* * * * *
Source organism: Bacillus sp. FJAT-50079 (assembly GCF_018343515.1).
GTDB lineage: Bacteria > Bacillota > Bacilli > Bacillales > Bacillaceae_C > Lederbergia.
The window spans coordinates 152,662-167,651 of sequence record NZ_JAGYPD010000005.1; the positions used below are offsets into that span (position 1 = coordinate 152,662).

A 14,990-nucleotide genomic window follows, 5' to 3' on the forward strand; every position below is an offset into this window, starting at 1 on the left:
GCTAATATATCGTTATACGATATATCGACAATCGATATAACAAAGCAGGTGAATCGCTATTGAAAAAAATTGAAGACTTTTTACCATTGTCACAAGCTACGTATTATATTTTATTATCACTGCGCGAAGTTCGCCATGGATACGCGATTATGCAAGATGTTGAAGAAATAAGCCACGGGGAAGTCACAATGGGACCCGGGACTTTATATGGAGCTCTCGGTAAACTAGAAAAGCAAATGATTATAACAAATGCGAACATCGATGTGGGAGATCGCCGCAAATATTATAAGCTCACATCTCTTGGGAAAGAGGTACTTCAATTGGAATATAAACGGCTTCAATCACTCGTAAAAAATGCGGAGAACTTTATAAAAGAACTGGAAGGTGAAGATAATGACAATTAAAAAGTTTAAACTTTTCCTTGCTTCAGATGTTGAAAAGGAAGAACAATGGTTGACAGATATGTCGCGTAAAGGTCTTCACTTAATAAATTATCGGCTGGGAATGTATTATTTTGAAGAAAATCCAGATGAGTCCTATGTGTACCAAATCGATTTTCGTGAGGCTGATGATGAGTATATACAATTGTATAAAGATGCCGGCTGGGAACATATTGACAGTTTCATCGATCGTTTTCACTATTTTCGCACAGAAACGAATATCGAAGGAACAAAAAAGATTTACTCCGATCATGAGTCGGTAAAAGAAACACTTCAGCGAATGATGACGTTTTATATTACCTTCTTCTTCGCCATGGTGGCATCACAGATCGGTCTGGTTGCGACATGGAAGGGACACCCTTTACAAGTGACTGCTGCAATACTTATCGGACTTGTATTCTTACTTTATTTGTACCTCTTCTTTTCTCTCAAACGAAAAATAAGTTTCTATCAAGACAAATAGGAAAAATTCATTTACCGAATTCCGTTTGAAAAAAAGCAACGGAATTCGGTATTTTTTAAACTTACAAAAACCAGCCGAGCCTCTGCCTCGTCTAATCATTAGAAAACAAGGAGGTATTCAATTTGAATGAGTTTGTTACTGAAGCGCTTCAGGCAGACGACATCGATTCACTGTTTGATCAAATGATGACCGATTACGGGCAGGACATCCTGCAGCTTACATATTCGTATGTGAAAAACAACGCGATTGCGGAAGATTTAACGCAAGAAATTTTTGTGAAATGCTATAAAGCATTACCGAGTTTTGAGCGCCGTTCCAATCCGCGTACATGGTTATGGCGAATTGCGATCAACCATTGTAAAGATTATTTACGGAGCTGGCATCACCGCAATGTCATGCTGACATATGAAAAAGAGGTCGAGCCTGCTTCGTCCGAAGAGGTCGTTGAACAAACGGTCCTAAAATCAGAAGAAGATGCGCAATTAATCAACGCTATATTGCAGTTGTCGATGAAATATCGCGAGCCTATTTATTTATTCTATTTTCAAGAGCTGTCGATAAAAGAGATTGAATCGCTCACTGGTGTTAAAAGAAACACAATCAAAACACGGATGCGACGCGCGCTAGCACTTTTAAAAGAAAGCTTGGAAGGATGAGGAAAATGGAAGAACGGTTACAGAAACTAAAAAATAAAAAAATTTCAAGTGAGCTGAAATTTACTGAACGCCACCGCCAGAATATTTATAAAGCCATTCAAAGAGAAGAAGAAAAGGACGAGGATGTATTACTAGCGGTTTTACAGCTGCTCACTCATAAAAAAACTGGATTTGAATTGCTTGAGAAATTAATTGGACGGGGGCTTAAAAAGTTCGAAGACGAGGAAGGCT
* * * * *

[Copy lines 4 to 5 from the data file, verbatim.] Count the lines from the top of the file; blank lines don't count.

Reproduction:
A 14,990-nucleotide genomic window follows, 5' to 3' on the forward strand; every position below is an offset into this window, starting at 1 on the left:
GCTAATATATCGTTATACGATATATCGACAATCGATATAACAAAGCAGGTGAATCGCTATTGAAAAAAATTGAAGACTTTTTACCATTGTCACAAGCTACGTATTATATTTTATTATCACTGCGCGAAGTTCGCCATGGATACGCGATTATGCAAGATGTTGAAGAAATAAGCCACGGGGAAGTCACAATGGGACCCGGGACTTTATATGGAGCTCTCGGTAAACTAGAAAAGCAAATGATTATAACAAATGCGAACATCGATGTGGGAGATCGCCGCAAATATTATAAGCTCACATCTCTTGGGAAAGAGGTACTTCAATTGGAATATAAACGGCTTCAATCACTCGTAAAAAATGCGGAGAACTTTATAAAAGAACTGGAAGGTGAAGATAATGACAATTAAAAAGTTTAAACTTTTCCTTGCTTCAGATGTTGAAAAGGAAGAACAATGGTTGACAGATATGTCGCGTAAAGGTCTTCACTTAATAAATTATCGGCTGGGAATGTATTATTTTGAAGAAAATCCAGATGAGTCCTATGTGTACCAAATCGATTTTCGTGAGGCTGATGATGAGTATATACAATTGTATAAAGATGCCGGCTGGGAACATATTGACAGTTTCATCGATCGTTTTCACTATTTTCGCACAGAAACGAATATCGAAGGAACAAAAAAGATTTACTCCGATCATGAGTCGGTAAAAGAAACACTTCAGCGAATGATGACGTTTTATATTACCTTCTTCTTCGCCATGGTGGCATCACAGATCGGTCTGGTTGCGACATGGAAGGGACACCCTTTACAAGTGACTGCTGCAATACTTATCGGACTTGTATTCTTACTTTATTTGTACCTCTTCTTTTCTCTCAAACGAAAAATAAGTTTCTATCAAGACAAATAGGAAAAATTCATTTACCGAATTCCGTTTGAAAAAAAGCAACGGAATTCGGTATTTTTTAAACTTACAAAAACCAGCCGAGCCTCTGCCTCGTCTAATCATTAGAAAACAAGGAGGTATTCAATTTGAATGAGTTTGTTACTGAAGCGCTTCAGGCAGACGACATCGATTCACTGTTTGATCAAATGATGACCGATTACGGGCAGGACATCCTGCAGCTTACATATTCGTATGTGAAAAACAACGCGATTGCGGAAGATTTAACGCAAGAAATTTTTGTGAAATGCTATAAAGCATTACCGAGTTTTGAGCGCCGTTCCAATCCGCGTACATGGTTATGGCGAATTGCGATCAACCATTGTAAAGATTATTTACGGAGCTGGCATCACCGCAATGTCATGCTGACATATGAAAAAGAGGTCGAGCCTGCTTCGTCCGAAGAGGTCGTTGAACAAACGGTCCTAAAATCAGAAGAAGATGCGCAATTAATCAACGCTATATTGCAGTTGTCGATGAAATATCGCGAGCCTATTTATTTATTCTATTTTCAAGAGCTGTCGATAAAAGAGATTGAATCGCTCACTGGTGTTAAAAGAAACACAATCAAAACACGGATGCGACGCGCGCTAGCACTTTTAAAAGAAAGCTTGGAAGGATGAGGAAAATGGAAGAACGGTTACAGAAACTAAAAAATAAAAAAATTTCAAGTGAGCTGAAATTTACTGAACGCCACCGCCAGAATATTTATAAAGCCATTCAAAGAGAAGAAGAAAAGGACGAGGATGTATTACTAGCGGTTTTACAGCTGCTCACTCATAAAAAAACTGGATTTGAATTGCTTGAGAAATTAATTGGACGGGGGCTTAAAAAGTTCGAAGACGAGGAAGGCT